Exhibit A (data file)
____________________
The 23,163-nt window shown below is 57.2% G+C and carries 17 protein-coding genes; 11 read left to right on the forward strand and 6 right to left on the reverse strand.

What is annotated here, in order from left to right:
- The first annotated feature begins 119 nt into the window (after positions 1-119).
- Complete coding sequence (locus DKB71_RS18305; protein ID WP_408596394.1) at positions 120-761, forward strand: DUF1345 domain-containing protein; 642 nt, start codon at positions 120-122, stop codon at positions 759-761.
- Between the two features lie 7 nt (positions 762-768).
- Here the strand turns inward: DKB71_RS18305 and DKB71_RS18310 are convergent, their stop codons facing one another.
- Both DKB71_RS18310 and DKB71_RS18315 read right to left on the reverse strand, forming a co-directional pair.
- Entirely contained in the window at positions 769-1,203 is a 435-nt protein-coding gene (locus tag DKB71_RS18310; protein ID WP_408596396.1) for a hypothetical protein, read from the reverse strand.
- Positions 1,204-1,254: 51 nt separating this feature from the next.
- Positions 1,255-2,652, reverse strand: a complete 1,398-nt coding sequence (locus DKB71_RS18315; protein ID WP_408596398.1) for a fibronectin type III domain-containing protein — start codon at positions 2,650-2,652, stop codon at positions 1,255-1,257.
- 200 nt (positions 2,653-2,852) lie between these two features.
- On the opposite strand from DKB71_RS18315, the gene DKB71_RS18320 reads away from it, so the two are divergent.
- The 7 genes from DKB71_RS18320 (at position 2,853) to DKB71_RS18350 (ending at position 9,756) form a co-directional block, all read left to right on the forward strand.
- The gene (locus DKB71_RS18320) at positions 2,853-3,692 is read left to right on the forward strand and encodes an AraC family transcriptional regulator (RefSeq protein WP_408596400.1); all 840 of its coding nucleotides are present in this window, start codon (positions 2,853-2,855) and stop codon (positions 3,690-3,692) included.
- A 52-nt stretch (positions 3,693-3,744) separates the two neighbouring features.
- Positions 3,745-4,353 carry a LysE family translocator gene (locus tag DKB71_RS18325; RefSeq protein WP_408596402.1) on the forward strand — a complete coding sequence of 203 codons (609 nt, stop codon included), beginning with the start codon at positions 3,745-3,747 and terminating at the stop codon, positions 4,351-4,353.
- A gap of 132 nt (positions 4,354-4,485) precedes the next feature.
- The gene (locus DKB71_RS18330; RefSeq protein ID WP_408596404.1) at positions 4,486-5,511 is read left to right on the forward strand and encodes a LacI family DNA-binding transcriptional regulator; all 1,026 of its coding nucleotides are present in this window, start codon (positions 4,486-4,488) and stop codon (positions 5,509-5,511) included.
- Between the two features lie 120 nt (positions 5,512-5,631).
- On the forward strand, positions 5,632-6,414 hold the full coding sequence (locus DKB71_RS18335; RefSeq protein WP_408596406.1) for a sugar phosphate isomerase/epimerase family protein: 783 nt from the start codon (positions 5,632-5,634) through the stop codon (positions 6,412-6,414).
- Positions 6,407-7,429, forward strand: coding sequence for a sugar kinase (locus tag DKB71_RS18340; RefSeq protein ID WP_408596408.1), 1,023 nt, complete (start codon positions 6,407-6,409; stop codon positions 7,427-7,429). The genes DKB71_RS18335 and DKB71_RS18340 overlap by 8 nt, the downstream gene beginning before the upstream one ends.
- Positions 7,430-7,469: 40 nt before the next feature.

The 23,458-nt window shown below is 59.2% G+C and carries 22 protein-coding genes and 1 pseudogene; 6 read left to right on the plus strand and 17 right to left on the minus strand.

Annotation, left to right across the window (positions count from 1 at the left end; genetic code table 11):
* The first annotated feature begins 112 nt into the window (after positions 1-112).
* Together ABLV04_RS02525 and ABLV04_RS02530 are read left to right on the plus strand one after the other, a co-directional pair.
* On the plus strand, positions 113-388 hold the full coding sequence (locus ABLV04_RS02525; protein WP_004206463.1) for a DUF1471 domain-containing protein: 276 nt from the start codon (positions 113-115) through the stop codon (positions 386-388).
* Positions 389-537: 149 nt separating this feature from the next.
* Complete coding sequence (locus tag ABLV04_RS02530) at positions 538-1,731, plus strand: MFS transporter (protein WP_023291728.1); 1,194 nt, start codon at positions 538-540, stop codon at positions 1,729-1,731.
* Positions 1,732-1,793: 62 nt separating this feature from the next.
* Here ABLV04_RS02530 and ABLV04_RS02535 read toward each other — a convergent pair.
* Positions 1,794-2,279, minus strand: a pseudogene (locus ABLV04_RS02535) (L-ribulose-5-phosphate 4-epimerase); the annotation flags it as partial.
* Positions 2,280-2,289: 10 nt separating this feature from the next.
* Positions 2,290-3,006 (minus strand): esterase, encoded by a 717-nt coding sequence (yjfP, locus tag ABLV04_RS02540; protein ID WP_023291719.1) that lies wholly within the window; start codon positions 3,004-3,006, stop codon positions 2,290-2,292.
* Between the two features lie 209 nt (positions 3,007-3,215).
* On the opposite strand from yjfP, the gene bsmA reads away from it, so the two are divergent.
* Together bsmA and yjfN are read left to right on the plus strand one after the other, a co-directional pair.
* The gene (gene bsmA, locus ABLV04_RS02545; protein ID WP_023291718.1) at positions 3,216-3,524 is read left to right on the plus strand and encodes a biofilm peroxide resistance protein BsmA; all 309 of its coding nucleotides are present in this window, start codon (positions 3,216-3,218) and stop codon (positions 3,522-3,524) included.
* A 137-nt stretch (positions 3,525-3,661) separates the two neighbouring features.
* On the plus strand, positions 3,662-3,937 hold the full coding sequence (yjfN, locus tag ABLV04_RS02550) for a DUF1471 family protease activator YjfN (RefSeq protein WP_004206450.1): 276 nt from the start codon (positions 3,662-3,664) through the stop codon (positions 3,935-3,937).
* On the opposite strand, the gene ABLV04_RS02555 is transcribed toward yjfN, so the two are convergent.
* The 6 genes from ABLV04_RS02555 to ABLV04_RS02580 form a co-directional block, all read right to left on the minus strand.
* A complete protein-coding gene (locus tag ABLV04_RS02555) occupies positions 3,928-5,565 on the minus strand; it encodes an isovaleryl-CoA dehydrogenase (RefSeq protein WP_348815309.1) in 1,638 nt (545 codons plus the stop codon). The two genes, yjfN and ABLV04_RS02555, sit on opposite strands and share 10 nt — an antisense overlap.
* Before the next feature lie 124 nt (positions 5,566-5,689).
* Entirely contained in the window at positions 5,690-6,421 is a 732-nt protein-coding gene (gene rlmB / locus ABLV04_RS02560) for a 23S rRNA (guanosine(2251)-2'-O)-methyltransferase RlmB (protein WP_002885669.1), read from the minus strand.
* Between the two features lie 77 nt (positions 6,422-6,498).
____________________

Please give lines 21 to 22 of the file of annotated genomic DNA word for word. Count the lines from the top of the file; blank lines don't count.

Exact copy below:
- Positions 6,407-7,429, forward strand: coding sequence for a sugar kinase (locus tag DKB71_RS18340; RefSeq protein ID WP_408596408.1), 1,023 nt, complete (start codon positions 6,407-6,409; stop codon positions 7,427-7,429). The genes DKB71_RS18335 and DKB71_RS18340 overlap by 8 nt, the downstream gene beginning before the upstream one ends.
- Positions 7,430-7,469: 40 nt before the next feature.